As we close out the month of May, we celebrate Memorial Day – an important holiday that honors those brave men and women who have served our country and also show appreciation for those who continue to protect us, at home and abroad. You may be surprised to learn there are many connections between the US military and martial arts to help service members be prepared not only physically but mentally.
The military is a profession that requires a lot of people to work together on a common goal. It also requires individuals to be able to work independently, think critically and solve problems. Martial arts is an art form that teaches discipline, focus, self-defense and teamwork. These two professions and specialties share many similarities in the way they are structured, and the required skillsets.
Martial arts skills are not just for self-defense. They have been used in the military for centuries and even today, are still being taught to soldiers. Being proficient in hand-to-hand combat can save soldiers’ lives. There are several forms of martial arts that are commonly used in military training.
Marine Corps Martial Arts Program
The Marine Corps Martial Arts Program, or MCMAP, was designed to train US Marines. It was created in 1956 by Gunnery Sergeant Bill Miller, who was put in charge of the Marines’ hand-to-hand combat training. It combines elements of:
- Okinawan karate
- Tae Kwon Do
MCMAP trains soldiers in the mental, character and physical traits needed to defend themselves. It uses a belt system similar to the one used in civilian martial arts training. However, it also teaches basic knife, bayonet, and firearms techniques, as well as how to find and use weapons of opportunity.
How successful has this program been? In 2017, the UFC sent five of its best fighters to take on US Marines in hand-to-hand combat. The UFC fighters lost badly.
The US Army has a similar program called the US Army’s Combatives Program.
Tae Kwon Do
Tae Kwon Do is a Korean martial art that was originally developed in the 1940s and 1950s. Its creators were men who had studied a variety of martial arts and taught them in schools called kwans. In 1952, after witnessing a martial arts demonstration, South Korean President Syngman Rhee called for the creation of a unified Korean style of martial arts.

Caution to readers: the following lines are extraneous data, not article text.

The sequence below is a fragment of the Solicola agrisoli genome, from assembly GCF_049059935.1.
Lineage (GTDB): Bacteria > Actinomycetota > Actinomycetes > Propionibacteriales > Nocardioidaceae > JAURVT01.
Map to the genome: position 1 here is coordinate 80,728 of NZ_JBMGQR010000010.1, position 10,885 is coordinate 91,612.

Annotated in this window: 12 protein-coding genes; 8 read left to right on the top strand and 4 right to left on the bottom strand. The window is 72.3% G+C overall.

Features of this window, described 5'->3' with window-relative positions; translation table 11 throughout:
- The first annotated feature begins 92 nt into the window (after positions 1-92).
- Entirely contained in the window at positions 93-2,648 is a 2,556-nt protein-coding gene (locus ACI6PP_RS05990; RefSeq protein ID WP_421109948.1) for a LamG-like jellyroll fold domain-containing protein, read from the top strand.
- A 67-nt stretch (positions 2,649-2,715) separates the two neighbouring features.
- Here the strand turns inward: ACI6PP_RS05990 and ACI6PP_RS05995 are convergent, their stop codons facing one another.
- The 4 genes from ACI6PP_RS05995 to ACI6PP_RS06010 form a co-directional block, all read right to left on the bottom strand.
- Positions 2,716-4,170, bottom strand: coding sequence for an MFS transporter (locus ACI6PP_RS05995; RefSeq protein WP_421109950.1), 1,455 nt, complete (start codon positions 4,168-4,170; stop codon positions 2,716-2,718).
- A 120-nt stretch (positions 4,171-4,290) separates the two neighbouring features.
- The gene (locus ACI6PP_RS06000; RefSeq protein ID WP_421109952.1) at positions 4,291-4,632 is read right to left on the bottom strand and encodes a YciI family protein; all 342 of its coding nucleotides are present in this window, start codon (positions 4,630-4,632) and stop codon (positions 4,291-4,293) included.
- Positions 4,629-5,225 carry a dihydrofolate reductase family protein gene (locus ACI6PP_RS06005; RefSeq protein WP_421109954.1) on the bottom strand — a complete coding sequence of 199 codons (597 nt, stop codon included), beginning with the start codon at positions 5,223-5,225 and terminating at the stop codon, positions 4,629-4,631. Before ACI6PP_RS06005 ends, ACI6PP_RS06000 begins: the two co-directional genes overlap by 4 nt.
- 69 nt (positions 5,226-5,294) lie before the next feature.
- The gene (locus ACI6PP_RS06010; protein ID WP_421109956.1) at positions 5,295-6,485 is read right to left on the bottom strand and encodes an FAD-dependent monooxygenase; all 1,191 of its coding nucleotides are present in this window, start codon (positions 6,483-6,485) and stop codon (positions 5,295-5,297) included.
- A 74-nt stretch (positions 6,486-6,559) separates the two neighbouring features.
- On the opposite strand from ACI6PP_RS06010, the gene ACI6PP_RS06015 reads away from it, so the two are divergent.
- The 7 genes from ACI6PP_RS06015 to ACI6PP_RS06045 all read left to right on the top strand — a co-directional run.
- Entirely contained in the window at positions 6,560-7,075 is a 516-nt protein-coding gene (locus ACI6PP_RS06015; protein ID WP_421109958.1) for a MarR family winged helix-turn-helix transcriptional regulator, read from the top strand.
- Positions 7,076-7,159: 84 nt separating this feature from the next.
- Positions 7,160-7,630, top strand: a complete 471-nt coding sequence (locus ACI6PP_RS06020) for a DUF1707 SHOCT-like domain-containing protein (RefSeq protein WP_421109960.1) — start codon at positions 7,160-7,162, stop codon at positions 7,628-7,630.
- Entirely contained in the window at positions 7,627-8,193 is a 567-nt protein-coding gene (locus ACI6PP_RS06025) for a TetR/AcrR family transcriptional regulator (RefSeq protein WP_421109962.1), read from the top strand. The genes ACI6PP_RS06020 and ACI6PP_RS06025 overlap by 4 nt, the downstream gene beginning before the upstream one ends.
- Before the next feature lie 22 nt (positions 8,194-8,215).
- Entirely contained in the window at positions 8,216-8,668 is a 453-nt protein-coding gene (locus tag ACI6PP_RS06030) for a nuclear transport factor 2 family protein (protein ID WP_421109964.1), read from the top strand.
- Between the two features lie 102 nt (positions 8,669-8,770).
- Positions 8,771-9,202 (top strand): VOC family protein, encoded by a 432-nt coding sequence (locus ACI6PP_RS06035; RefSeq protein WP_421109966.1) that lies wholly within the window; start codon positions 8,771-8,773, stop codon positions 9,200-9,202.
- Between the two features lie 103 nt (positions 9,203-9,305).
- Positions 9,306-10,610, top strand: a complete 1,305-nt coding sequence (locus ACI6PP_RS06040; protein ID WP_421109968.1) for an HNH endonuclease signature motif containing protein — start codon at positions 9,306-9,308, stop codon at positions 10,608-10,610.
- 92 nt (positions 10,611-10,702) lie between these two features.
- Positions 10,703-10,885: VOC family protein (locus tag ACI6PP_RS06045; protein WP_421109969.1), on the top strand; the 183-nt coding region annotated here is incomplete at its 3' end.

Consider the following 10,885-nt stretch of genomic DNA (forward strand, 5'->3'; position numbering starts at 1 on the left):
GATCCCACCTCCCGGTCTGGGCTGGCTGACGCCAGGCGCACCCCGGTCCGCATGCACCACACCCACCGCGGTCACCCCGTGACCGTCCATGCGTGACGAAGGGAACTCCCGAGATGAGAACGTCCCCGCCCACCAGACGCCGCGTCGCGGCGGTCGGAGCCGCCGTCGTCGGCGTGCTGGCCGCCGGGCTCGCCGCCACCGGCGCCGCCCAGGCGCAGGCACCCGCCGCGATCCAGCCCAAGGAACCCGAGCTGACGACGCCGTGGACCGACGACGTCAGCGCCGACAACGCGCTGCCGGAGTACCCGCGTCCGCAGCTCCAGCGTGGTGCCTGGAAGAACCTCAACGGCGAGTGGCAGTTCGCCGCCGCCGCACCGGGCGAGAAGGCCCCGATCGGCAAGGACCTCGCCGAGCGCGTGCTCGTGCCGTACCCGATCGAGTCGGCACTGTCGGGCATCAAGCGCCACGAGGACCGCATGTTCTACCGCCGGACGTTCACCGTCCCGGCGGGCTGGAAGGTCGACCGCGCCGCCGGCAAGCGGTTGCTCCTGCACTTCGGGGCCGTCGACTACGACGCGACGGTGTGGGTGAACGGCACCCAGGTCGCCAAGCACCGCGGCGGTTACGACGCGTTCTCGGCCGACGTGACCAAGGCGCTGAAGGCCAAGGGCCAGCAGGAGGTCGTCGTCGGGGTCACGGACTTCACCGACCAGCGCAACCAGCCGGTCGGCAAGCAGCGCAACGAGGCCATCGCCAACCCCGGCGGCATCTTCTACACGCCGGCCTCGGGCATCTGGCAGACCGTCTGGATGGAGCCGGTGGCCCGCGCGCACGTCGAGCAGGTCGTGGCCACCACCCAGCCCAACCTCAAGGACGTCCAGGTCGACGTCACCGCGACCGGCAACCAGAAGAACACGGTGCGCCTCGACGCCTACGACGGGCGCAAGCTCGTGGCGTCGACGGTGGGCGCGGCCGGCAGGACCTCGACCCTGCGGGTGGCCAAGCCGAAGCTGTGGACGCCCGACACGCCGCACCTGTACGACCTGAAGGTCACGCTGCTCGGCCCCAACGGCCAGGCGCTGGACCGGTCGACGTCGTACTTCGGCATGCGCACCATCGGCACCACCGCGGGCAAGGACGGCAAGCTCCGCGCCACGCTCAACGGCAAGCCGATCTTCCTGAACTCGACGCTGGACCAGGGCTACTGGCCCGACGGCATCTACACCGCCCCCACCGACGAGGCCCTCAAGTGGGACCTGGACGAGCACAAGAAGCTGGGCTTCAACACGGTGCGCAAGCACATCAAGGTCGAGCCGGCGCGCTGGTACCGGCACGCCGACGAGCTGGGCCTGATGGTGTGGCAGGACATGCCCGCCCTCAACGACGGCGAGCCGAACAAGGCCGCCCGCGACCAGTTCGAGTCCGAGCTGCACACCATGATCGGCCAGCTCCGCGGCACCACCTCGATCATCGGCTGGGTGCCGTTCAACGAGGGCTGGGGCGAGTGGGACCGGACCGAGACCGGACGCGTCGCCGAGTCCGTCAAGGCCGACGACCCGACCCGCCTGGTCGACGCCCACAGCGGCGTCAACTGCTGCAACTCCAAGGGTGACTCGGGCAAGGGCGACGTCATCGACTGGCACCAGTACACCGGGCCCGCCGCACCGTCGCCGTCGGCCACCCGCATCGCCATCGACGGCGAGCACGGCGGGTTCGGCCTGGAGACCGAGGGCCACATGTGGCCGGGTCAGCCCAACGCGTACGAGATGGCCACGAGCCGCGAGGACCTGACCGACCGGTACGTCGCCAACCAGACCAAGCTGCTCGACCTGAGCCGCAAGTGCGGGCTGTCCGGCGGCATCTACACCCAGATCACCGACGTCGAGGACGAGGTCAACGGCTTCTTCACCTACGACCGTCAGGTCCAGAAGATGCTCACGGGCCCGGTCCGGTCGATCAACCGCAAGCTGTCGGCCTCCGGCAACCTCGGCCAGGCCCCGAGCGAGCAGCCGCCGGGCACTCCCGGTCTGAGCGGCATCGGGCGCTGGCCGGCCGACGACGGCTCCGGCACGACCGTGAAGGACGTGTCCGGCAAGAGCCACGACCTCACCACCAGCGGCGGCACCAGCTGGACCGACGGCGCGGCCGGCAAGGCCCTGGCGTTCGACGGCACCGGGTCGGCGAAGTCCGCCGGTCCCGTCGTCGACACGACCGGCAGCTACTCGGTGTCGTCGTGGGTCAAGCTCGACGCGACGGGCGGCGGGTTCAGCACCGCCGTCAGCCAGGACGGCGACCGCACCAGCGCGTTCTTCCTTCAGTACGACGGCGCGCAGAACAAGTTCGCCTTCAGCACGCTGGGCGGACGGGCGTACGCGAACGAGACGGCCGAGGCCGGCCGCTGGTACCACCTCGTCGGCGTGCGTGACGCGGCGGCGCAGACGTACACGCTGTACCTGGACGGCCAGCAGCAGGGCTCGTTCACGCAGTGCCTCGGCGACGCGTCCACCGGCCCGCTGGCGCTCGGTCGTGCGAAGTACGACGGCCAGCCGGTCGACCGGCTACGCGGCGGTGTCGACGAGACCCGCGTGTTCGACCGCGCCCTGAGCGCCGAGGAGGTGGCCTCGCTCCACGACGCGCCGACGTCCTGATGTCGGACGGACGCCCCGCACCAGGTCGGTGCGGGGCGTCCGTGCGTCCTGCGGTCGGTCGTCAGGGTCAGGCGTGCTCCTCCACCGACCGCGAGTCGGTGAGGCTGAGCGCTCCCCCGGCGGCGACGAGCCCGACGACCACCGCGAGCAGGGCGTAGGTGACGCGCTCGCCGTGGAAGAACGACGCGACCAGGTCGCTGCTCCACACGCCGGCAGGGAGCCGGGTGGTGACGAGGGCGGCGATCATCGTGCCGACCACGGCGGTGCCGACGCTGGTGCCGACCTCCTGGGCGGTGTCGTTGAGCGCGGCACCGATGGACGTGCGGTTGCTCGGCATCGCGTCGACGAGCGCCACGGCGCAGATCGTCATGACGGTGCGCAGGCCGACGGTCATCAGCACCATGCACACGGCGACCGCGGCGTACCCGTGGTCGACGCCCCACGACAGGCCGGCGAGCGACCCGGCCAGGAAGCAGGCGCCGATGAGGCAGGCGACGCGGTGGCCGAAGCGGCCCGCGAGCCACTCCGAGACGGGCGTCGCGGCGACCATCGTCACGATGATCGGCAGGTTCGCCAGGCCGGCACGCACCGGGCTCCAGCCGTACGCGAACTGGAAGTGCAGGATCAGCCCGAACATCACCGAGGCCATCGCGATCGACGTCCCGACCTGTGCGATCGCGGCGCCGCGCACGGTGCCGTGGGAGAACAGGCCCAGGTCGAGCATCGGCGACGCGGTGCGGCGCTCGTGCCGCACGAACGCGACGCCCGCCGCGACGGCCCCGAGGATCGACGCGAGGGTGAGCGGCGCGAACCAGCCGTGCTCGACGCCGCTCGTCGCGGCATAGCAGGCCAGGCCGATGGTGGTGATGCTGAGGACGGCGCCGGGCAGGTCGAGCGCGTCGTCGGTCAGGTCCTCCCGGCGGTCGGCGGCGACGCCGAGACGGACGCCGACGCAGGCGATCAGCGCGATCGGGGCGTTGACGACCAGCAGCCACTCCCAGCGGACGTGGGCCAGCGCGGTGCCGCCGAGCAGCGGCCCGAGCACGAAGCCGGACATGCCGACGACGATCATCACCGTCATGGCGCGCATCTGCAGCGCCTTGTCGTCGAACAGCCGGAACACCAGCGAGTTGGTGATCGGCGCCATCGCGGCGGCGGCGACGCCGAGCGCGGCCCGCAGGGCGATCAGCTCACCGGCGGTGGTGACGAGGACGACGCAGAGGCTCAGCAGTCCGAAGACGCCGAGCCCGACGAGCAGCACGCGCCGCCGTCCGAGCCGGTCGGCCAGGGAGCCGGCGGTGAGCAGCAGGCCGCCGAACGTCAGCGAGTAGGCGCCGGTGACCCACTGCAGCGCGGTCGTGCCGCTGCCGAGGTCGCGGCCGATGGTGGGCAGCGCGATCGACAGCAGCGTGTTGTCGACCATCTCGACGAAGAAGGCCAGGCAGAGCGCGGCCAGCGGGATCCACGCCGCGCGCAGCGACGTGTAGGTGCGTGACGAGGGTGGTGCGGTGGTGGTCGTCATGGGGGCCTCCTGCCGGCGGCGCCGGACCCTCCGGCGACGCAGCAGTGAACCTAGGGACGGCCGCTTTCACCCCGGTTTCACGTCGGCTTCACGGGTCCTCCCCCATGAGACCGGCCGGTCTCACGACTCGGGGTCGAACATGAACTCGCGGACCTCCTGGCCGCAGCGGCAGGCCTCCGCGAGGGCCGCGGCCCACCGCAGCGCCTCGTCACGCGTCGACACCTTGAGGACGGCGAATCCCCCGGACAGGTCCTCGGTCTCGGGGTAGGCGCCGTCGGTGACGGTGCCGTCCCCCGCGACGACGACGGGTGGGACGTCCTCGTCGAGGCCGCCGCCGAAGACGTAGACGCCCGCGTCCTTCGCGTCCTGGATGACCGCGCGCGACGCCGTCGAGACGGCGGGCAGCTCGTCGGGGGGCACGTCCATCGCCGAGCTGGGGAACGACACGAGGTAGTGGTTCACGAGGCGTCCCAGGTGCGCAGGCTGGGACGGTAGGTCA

The original name of this discipline was Tae Soo Do, which combines three words:
- Tae – to stomp or trample
- Soo – hand
- Do – way or discipline
Eventually the word kwon, which means fist, replaced soo in the name, and Tae Kwon Do became the official name. As a discipline, Tae Kwon Do emphasizes speed and agility, training fighters to use head-height kicks and spinning techniques to defeat their opponents.
Jiu-Jitsu has its origins in the Muromachi period in Japan, which ran from 1336 to 1573. It came from a style of fighting that prioritized using an opponent’s weight and momentum against them instead of striking them.
The name Jiu-Jitsu did not attach itself to the discipline until the 18th century. Loosely translated, it means “the gentle art” because of its focus on leveraging an opponent’s actions instead of actively striking out against them.
A common variation taught in the military is Brazilian Jiu-Jitsu, which is a technique that focuses on ground fighting. The idea behind Brazilian Jiu-Jitsu is that a smaller opponent can overwhelm a larger one by taking the fight to the ground and using chokeholds and joint locks to win the fight.
Martial Arts is for Everyone
Martial arts training is used to help service members defend themselves when traditional weapons alone might not be enough. The success of MCMAP is proof that learning the martial arts can save lives. The US military has always been about training its members to be able to perform tasks in any given environment or situation.
Martial arts can be a great way for children, teens and adults to learn self-defense skills, too. The benefits of martial arts are many and vary from person to person. It offers a great workout, can be a way to release stress, build self-esteem and much more. Those who study martial arts are often:
- More confident
- Better at problem solving
- More disciplined and focused
- Have a higher appreciation for being physically active – building strength, flexibility and agility
Martial arts training teaches self-control and rewards students who apply themselves and work hard. This helps them develop important life skills that will serve them well into adulthood and be a benefit in all aspects of their daily life.